Water of Leith

A historical perspective, drawn from the Ordnance Gazetteer of Scotland: A Survey of Scottish Topography, Statistical, Biographical and Historical, edited by Francis H. Groome and originally published in parts by Thomas C. Jack, Grange Publishing Works, Edinburgh between 1882 and 1885.

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Leith, Water of, a small river of Edinburghshire, formed by several burns of Midcalder parish that rise among the Pentlands at altitudes of from 1250 to 1400 feet above sea-level. Thence it winds 23¾ miles northeastward, through or along the borders of Midcalder, Kirknewton, Currie, Colinton, St Cuthbert's, and North and South Leith parishes, till it falls into the Firth of Forth between the heads of the E and W piers of Leith harbour. Its chief tributary is Bavelaw Burn, flowing into it at Balerno; and its other tributaries are small but numerous, mostly from the Pentlands. Its volume varies, according to the weather, from the insignificance of a brook to the importance of a considerable river; and its velocity, over most of its course, in times of freshet, is impetuous. Its water-power, for the driving of corn, paper, and other mills, is economised by such a multitude of dams as to exceed the water-power of any other stream of its size in Scotland. The trout-fishing in its lower reaches has long been destroyed by the action of the mills; and that in its upper reaches used to be excellent, but has greatly deteriorated through extension of the Edinburgh water-works. Its banks, over the greater part of its course, are beautifully picturesque, ranging from romantic glen to meadowy plain, and abounding in rocks and woods, in parks and elegant mansions. The last 5½ miles of its course lie through the parliamentary burghs of Edinburgh and Leith; and the most striking feature here, the Dean Bridge, is noticed in our article on the former city.—Ord. Sur., sh. 32, 1857.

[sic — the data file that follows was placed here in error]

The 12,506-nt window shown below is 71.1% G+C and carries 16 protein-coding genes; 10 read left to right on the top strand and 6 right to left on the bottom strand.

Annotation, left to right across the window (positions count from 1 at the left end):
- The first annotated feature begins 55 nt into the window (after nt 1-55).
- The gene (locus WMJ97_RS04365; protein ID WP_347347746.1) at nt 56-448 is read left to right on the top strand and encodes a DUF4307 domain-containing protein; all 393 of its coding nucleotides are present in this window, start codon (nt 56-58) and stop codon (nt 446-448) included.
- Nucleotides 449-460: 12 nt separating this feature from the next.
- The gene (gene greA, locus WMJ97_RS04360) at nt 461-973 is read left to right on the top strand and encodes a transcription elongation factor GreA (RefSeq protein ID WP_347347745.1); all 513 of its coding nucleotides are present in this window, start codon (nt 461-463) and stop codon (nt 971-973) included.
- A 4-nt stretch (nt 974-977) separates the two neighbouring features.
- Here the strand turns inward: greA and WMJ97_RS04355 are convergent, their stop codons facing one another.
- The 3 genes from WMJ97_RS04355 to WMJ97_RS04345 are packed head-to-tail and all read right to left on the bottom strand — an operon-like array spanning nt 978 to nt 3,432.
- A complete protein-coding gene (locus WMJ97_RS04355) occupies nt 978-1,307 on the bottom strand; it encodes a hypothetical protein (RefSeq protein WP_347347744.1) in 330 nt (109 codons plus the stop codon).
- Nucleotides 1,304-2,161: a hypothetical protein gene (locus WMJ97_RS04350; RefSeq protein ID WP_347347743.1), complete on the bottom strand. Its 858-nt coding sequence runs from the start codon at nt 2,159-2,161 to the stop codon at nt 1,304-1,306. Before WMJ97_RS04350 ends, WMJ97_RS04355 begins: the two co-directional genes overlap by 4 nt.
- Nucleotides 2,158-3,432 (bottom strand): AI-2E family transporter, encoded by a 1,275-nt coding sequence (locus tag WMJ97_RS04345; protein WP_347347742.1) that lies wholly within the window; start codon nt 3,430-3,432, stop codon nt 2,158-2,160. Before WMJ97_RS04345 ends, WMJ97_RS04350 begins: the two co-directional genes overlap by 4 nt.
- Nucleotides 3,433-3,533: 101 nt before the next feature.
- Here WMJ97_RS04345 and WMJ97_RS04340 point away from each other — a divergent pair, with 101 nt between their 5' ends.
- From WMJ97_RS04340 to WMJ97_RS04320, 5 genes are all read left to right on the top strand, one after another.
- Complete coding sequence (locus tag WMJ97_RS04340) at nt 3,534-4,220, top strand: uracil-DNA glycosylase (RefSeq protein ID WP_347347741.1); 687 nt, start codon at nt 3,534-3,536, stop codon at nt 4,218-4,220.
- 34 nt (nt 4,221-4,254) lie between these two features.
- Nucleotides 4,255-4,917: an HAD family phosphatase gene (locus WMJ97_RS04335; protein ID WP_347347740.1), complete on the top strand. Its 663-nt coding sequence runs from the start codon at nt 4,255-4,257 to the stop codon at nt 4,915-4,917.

An accompanying 19th C. Ordnance Survey map is available, or use the map tab to the right of this page.

Note: This text has been made available using a process of scanning and optical character recognition. Despite manual checking, some typographical errors may remain. Please remember this description dates from the 1880s; names may have changed, administrative divisions will certainly be different and there are known to be occasional errors of fact in the original text, which we have not corrected because we wish to maintain its integrity. This information is provided subject to our standard disclaimer

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